Is it possible that we have all stepped a bit back in time to help us move forward?
    When our milk company told us that we needed to send less milk in the coming months, we immediately started brainstorming ways to do this in the best way possible, while still being prepared for the markets to shift again in our favor. Raise piglets? Feed the excess milk back to the cows in a form of topdressing? Feed millions of kittens? (We tend to get outlandish when we are in full brainstorming mode). Switch from milk replacer to milk in the calf barn? This would not be an easy task; our feeders are currently set up for replacer only.
    The most attainable idea seemed to be to dry up cows early, giving us the reserve we will need if it happens that we can produce more milk in the coming months. I took stock of the available dry cow treatment, and Stacy and Carmen granted 60 cows vacation that week, followed by 20 of their comrades the next week. Peter and Dad combed the pen lists and found more cows to sell that were sitting on the fence between staying and going, so the go list became longer.
    We relocated cows based on days carrying calf, and made two pens of all pregnant cows that don’t need to be walked daily to check for heats. This leaves us with three pens of cows to watch for heats. The day we moved hundreds of cows around into their new homes was a long one. It was mentally exhausting. I try so hard to move cows into the pens that I think they will perform the best in, and instead of telling the cows to be their best selves, I left the barn feeling as though I told them to just do mediocre for a while. Stacy kept reminding me that we were still taking good care of our cows; it wasn’t as though we gave up on them. The movement of cows into pens designated by days in milk and pregnancy status instead of sizes and ages was something we did years ago. I had forgotten the handiness of having all of the cows needed to go dry being found in two pens instead of walking through five pens searching for a cow.
    We switched our milking schedule to starting at four in the morning, and again at four in the afternoon. A true-blue, two times a day milking schedule – we haven’t done that in years. A milking takes about eight hours, and the downtime in between them is filled with pushing feed, scraping the dry pens and extra cleaning. Stacy had the genius idea to start running the dry cows through the foot baths two days a week when the parlor is quiet. This had never been a convenient option before – the parlor was busy almost around the clock. They bring all the cows and springing heifers in, spray their feet, and run them through a fresh foot bath twice.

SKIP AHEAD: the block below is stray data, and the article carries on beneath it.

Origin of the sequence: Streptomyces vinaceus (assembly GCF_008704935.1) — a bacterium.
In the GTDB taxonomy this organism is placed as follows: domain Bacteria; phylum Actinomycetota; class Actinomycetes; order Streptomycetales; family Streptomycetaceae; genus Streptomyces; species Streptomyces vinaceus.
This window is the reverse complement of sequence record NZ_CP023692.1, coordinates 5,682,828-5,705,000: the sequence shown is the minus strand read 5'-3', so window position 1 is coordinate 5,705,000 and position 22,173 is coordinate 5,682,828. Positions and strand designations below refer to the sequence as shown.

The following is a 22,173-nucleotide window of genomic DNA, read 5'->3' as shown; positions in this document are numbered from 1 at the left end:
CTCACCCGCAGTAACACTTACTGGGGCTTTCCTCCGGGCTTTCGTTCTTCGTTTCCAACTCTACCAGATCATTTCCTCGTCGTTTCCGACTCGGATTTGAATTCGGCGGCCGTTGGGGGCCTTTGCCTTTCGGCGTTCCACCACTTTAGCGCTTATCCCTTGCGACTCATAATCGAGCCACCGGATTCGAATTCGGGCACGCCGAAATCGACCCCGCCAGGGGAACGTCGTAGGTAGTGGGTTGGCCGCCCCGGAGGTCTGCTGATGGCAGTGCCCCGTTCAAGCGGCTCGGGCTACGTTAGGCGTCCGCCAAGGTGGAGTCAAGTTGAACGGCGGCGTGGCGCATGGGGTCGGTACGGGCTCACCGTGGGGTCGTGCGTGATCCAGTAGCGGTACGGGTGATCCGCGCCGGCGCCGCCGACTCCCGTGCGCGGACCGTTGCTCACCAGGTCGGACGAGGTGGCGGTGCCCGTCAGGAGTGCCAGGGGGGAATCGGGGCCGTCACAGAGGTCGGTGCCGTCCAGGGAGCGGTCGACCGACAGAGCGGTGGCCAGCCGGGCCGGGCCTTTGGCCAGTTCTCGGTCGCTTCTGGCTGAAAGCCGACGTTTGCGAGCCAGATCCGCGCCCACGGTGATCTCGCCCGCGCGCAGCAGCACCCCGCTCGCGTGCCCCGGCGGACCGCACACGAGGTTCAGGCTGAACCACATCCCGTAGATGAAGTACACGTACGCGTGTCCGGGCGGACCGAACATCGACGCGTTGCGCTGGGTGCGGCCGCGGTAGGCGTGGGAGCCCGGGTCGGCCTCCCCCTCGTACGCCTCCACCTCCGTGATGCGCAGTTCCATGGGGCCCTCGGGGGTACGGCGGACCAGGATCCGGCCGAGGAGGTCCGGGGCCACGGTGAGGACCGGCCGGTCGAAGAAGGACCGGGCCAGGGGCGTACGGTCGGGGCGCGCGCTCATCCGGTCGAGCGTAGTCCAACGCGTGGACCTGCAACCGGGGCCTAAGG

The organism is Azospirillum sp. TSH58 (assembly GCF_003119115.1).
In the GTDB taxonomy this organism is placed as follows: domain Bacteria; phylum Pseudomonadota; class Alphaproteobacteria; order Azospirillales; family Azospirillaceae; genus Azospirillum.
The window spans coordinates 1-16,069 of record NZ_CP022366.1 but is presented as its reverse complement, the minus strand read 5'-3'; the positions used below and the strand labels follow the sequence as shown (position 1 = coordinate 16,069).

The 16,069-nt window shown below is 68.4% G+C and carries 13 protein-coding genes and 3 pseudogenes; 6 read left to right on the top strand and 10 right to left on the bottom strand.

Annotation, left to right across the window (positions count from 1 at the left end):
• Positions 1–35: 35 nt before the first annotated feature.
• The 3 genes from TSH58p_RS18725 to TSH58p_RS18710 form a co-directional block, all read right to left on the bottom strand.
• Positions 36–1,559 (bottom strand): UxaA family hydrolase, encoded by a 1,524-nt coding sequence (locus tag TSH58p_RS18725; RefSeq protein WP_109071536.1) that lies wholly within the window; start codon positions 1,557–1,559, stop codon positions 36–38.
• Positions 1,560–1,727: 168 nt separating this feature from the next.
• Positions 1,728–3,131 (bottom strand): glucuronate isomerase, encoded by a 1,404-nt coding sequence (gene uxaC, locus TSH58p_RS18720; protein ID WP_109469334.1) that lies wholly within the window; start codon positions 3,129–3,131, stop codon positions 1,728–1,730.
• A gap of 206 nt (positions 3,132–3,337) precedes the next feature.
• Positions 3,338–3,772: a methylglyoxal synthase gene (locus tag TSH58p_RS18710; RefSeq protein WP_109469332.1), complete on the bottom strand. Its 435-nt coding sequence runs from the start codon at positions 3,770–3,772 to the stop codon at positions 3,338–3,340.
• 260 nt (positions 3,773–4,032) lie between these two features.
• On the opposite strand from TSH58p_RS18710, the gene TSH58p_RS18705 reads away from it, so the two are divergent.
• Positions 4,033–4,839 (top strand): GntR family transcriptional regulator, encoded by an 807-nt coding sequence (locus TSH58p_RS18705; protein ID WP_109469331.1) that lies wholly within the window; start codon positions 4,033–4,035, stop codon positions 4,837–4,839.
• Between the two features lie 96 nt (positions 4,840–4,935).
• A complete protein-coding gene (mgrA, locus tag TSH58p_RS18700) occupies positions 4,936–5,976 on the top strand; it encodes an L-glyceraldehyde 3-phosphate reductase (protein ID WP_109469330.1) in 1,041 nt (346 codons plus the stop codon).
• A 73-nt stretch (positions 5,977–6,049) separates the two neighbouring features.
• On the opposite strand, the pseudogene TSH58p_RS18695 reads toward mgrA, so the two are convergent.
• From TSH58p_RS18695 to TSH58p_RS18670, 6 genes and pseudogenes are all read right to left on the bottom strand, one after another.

It has been a great way to squash the number of warts that popped up in the dry pen with the influx of 80 cows.  
    Stacy is in the barn more than I am, and the effects of that have been fantastic. She is on top of the mixed up cow lists on the daily, and there have actually been days when all the cows are where they are supposed to be. She is much more efficient at keeping cow records up to date. She is farming in the morning, while her afternoons are full of working on things to help her students from a distance. Her brain is busy and her feet are always moving.
    I am teacher in the morning, head cook in the afternoons, and my evenings are spent with the cows. I have been knocking on the door of the bread-making club for a while, but now the door has been kicked wide open. I am following a trail of yeast packets and old recipes to the golden loaf of bread. I feel as though I have been channeling my inner Grandma Ike. Stacy and I succeeded at making raised doughnuts last week. We are certain of this, because upon tasting one, Grandpa Ike said, “Tastes just like Grandma’s.” There is no better compliment than that. I know perhaps I sound like one of the many out there who are baking things in these wild times, but I know that it won’t be a passing spree for me. Not that the kids or my dad would let it be – the taste of homemade bread has them spoiled. I see it as sticking, like those bits of dough left beneath my fingernails. It leaves me fulfilled in a way I didn’t know it could. When I take a loaf of bread out of the oven and it gives that lovely little knock, I know I am grinning like a fool. Stacy and I could hardly wait for it to cool to slice a piece off and lather it in jam. It was blissful.
    Our step to return to twice a day milking has had its visible benefits. We are able to do things like extra cleaning or running the dry cows through the foot baths, and it is oddly quiet and calm on the farm for a few hours. The employees seem less rushed to milk, and we think that has helped the cows stay in their proper pens. The backwards movement on our farm has given me a glimpse of how the farm could be in the future. When we have breaks between milking shifts, it can give us time to do things together as a farm family with all of our employees. The intangibles of a less hurried way of life in general seem to be helping all of us move forward in this new uncertain world. It is grounding and fulfilling, calming and rewarding. These are all things that I want the future to hold.
    Jacqui and her family milk 800 cows and run 1,200 acres of crops in the northeastern corner of Vernon County, Wis. Her children, Ira (12), Dane (10), Henry (5) and Cora (toddler), help her on the farm while her husband, Keith, works on a grain farm. If she’s not in the barn, she’s probably in the kitchen, trailing after little ones, or sharing her passion of reading with someone. Her life is best described as organized chaos – and if it wasn’t, she’d be bored.